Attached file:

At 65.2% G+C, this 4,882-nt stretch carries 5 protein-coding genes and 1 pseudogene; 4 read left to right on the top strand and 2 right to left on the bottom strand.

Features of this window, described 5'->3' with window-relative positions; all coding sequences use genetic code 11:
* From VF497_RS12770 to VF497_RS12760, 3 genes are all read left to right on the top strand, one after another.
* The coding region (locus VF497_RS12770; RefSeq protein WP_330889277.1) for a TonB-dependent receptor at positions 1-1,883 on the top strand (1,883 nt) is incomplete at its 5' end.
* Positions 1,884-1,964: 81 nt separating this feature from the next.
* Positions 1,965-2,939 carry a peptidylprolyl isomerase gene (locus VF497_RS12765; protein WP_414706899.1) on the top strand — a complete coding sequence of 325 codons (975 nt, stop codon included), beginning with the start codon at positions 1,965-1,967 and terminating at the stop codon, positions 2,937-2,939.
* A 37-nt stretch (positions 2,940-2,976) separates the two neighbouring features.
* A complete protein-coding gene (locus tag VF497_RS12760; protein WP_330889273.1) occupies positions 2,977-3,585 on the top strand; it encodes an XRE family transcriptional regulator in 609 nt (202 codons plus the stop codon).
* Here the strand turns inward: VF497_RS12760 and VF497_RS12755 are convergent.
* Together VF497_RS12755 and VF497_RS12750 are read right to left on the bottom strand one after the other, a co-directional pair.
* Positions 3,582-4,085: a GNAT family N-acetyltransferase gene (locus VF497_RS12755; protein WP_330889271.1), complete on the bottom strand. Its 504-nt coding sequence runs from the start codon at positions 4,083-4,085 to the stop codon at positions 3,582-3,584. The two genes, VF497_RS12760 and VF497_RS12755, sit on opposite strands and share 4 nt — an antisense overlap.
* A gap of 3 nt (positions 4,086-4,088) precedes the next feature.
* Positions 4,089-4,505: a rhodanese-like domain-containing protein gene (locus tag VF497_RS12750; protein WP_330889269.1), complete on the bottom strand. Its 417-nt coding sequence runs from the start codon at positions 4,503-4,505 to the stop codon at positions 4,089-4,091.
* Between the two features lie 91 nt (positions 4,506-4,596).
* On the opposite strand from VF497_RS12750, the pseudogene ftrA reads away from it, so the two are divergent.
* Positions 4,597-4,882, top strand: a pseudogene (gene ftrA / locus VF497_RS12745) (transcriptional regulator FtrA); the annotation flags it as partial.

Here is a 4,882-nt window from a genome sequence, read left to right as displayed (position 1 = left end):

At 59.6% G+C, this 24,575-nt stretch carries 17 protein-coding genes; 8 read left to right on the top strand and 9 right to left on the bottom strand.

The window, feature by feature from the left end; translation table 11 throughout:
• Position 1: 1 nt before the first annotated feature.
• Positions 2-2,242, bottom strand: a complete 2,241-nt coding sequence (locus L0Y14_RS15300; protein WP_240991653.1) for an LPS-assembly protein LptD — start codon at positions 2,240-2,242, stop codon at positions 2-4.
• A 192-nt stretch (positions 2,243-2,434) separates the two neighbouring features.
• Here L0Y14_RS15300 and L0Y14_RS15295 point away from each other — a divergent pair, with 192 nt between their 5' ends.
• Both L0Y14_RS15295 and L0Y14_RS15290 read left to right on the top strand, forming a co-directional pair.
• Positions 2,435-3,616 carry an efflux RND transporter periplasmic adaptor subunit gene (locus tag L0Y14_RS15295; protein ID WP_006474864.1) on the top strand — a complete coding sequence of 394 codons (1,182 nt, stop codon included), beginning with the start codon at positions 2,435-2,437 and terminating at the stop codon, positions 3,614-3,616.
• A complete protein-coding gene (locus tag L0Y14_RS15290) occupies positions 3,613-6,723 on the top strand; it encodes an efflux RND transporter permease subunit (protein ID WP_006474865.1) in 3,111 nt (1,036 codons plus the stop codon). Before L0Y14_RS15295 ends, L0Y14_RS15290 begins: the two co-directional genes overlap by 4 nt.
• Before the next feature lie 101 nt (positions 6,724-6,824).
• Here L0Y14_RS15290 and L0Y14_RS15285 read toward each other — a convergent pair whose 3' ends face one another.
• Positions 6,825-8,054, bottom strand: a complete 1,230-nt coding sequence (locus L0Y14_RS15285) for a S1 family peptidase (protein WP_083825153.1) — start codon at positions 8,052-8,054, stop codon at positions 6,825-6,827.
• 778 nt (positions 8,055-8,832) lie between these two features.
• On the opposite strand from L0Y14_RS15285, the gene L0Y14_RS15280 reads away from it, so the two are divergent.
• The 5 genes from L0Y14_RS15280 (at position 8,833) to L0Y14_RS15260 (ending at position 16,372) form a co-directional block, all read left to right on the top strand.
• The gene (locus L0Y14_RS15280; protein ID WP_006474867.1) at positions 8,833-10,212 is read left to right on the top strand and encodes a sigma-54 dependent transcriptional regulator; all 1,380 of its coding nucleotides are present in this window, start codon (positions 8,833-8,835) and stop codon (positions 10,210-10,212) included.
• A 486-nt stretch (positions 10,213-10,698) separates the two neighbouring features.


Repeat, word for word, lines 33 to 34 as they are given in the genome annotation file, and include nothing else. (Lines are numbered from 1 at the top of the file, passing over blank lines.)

• The gene (locus L0Y14_RS15280; protein ID WP_006474867.1) at positions 8,833-10,212 is read left to right on the top strand and encodes a sigma-54 dependent transcriptional regulator; all 1,380 of its coding nucleotides are present in this window, start codon (positions 8,833-8,835) and stop codon (positions 10,210-10,212) included.
• A 486-nt stretch (positions 10,213-10,698) separates the two neighbouring features.